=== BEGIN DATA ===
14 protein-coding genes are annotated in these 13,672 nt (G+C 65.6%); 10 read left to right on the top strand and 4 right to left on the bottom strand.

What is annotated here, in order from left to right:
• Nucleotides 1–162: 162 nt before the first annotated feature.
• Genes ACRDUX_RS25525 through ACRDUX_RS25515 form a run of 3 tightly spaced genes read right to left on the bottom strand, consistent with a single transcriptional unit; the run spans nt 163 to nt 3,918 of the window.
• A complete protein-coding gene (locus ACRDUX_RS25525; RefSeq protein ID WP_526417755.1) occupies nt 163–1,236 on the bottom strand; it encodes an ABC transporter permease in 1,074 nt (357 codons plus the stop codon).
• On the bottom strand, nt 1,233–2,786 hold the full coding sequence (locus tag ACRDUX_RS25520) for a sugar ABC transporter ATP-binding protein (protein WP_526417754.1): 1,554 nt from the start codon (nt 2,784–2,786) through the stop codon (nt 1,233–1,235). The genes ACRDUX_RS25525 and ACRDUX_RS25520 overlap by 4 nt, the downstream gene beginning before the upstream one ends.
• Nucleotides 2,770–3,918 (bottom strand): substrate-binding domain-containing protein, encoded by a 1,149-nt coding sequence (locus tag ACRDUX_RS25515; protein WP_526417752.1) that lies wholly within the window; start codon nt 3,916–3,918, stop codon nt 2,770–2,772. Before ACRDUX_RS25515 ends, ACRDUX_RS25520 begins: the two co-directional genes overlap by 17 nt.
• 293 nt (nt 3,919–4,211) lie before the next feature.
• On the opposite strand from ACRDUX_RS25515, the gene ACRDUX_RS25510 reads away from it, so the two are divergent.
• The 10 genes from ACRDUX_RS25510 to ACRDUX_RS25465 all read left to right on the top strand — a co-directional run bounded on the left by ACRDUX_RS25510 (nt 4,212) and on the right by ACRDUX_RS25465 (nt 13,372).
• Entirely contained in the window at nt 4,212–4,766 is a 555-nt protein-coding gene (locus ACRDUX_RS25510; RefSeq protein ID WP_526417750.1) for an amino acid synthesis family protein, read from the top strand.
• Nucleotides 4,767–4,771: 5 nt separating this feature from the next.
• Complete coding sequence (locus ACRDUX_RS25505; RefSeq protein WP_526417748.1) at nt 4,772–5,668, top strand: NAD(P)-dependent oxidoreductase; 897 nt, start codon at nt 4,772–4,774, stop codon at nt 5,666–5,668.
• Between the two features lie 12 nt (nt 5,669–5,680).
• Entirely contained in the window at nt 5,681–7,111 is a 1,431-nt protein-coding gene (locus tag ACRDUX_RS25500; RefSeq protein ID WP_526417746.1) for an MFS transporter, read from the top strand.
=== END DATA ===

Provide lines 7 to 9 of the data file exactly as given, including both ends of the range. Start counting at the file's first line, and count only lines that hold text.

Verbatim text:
• Nucleotides 2,770–3,918 (bottom strand): substrate-binding domain-containing protein, encoded by a 1,149-nt coding sequence (locus tag ACRDUX_RS25515; protein WP_526417752.1) that lies wholly within the window; start codon nt 3,916–3,918, stop codon nt 2,770–2,772. Before ACRDUX_RS25515 ends, ACRDUX_RS25520 begins: the two co-directional genes overlap by 17 nt.
• 293 nt (nt 3,919–4,211) lie before the next feature.
• On the opposite strand from ACRDUX_RS25515, the gene ACRDUX_RS25510 reads away from it, so the two are divergent.